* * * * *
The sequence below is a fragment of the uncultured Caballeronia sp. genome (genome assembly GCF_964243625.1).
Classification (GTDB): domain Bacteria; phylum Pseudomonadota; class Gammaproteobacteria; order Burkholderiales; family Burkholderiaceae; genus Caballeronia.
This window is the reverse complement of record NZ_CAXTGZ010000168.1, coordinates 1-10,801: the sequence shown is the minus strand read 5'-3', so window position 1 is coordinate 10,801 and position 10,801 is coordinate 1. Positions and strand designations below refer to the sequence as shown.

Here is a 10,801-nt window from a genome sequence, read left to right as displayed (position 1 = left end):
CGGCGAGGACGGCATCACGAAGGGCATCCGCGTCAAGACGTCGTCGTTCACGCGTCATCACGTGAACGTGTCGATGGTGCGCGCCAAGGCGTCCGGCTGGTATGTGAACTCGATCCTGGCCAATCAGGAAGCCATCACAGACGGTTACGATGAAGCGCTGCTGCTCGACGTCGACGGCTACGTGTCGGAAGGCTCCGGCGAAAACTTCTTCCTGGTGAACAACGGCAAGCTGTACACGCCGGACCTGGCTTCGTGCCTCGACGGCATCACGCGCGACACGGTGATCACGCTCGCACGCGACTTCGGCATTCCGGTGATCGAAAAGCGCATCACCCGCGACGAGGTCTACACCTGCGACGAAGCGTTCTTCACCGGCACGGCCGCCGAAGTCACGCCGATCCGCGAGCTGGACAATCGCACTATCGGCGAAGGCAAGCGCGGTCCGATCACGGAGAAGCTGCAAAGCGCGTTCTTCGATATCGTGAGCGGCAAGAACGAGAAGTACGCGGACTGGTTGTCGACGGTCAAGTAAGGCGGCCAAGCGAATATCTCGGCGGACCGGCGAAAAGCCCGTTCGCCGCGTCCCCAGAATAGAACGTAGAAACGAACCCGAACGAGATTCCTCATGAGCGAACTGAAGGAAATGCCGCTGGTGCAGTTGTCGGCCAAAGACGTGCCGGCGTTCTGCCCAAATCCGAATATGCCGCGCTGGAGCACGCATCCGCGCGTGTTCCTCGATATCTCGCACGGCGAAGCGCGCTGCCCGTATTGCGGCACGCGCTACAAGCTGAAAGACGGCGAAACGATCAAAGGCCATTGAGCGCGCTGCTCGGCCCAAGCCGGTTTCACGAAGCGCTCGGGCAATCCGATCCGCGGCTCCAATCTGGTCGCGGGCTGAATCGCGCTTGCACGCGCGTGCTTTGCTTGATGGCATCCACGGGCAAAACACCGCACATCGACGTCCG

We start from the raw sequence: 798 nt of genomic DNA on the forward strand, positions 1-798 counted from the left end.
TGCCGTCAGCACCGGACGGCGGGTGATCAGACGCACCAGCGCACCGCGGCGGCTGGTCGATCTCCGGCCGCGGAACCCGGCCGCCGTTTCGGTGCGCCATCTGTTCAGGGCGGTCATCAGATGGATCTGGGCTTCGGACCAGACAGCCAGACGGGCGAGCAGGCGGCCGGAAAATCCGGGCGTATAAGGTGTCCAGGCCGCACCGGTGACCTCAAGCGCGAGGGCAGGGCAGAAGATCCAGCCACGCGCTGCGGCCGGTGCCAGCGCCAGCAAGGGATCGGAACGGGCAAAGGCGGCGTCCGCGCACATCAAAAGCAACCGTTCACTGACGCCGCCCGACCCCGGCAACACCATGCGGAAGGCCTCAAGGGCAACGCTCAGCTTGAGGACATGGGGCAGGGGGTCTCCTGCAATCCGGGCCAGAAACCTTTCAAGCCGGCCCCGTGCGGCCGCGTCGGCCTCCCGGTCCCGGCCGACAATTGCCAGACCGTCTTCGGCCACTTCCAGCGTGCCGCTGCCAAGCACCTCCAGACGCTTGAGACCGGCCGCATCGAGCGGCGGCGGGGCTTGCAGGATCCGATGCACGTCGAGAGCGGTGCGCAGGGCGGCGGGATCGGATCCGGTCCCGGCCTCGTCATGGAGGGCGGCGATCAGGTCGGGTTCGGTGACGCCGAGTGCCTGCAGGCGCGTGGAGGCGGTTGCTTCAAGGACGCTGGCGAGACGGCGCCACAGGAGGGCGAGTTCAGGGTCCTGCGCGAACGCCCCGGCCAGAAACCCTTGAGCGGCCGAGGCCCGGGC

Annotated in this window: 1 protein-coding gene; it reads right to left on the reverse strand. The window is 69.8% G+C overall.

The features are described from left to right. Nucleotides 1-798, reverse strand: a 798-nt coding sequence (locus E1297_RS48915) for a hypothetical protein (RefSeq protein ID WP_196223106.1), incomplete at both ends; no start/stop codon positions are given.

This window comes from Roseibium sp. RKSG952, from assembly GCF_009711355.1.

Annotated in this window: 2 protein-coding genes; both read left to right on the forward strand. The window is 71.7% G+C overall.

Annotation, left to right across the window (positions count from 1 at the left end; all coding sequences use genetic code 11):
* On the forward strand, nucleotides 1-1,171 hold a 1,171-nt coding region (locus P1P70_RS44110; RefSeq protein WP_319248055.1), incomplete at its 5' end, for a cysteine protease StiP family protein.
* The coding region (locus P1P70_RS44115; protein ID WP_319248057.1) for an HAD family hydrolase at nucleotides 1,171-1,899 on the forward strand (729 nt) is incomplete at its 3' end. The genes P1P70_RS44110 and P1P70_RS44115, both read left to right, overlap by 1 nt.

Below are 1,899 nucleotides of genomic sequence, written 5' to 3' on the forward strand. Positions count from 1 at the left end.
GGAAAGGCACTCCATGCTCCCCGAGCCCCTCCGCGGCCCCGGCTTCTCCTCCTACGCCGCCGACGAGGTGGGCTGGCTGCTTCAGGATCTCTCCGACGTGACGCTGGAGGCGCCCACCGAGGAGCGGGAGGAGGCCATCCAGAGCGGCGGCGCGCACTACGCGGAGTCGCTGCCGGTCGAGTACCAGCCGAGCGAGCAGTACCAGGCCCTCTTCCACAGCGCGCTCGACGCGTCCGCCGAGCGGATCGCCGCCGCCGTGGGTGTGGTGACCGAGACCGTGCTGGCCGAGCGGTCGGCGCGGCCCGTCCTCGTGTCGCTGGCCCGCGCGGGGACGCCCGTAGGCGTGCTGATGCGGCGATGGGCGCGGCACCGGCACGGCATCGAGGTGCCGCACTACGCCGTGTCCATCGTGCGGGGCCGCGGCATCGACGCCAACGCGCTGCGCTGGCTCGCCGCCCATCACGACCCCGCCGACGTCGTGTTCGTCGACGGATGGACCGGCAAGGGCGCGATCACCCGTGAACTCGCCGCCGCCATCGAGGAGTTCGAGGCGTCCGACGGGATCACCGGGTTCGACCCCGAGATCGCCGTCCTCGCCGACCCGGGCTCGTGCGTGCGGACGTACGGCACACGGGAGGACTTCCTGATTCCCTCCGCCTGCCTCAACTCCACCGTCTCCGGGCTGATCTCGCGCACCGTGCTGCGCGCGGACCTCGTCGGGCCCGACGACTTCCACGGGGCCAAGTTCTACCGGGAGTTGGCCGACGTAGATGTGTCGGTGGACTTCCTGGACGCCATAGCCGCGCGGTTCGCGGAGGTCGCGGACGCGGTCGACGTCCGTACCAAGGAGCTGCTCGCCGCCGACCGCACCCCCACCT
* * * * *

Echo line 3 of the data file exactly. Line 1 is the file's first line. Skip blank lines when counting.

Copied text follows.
This window is the reverse complement of record NZ_CAXTGZ010000168.1, coordinates 1-10,801: the sequence shown is the minus strand read 5'-3', so window position 1 is coordinate 10,801 and position 10,801 is coordinate 1. Positions and strand designations below refer to the sequence as shown.